August 01, 2015

Album Review: Bill Wyman - Back to Basics

Although he officially retired from the Rolling Stones in 1993, founding bassist Bill Wyman hasn’t exactly led a quiet life of leisure in the meantime, having curated various pursuits in photography and prose while also leading a revolving cast of fellow trad-jazz and blues enthusiasts called the Rhythm Kings.

Apart from all that activity, however, Wyman’s solo efforts (beginning with 1974’s Monkey Grip) have been few and far between. Indeed his latest, Back to Basics, is his first in 33 years.

The album finds the 78-year-old rock legend embracing a stately, intimate mood throughout as if engaged in a confidential conversation or, in other moments, solitary reflection. Wyman’s singing voice, with its whispery resonance (which with age now sounds like a cross between Robbie Robertson and latter-day Nick Lowe), suits its twelve songs like a well-worn winter coat.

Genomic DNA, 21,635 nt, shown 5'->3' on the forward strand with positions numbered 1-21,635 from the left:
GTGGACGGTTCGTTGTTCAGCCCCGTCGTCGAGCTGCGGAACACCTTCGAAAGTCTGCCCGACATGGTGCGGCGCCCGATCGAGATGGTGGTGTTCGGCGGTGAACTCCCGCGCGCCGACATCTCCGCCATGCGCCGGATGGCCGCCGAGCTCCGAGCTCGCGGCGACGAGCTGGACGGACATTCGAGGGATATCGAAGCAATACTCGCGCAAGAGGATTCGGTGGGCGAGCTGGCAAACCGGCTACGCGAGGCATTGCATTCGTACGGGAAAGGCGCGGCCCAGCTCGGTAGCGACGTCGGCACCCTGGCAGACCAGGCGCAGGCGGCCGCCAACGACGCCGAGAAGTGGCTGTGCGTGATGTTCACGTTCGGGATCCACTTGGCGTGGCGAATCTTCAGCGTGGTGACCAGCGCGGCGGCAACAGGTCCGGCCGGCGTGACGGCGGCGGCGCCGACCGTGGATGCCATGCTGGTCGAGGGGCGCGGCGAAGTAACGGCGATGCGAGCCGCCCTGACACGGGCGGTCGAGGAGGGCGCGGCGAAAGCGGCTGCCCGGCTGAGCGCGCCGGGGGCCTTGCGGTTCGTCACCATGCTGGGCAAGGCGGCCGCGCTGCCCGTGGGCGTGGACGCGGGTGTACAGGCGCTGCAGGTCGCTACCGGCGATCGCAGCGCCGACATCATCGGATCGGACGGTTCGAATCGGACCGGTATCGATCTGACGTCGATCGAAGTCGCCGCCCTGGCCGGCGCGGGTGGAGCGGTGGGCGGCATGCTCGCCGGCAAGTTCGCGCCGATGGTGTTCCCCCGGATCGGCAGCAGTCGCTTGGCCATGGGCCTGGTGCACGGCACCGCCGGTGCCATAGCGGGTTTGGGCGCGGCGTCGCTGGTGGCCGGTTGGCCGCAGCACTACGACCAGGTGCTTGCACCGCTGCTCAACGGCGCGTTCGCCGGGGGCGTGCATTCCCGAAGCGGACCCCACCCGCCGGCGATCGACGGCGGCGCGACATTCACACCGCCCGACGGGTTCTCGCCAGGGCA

In light of Wyman’s primary instrument and in contrast to the strident pulses he once meted out on Stones classics like “Under My Thumb” and “Miss You,” it’s worth noting that the grooves he generates in the most rhythmic moments here are, while less-pronounced — such is the subtle thrust of “She’s Wonderful” and, especially, “Stuff (Can’t Get Enough)” — no less present. Overall, though, the emphasis is more on the stories these songs tell rather than on any particular displays of technical prowess or pageantry within them.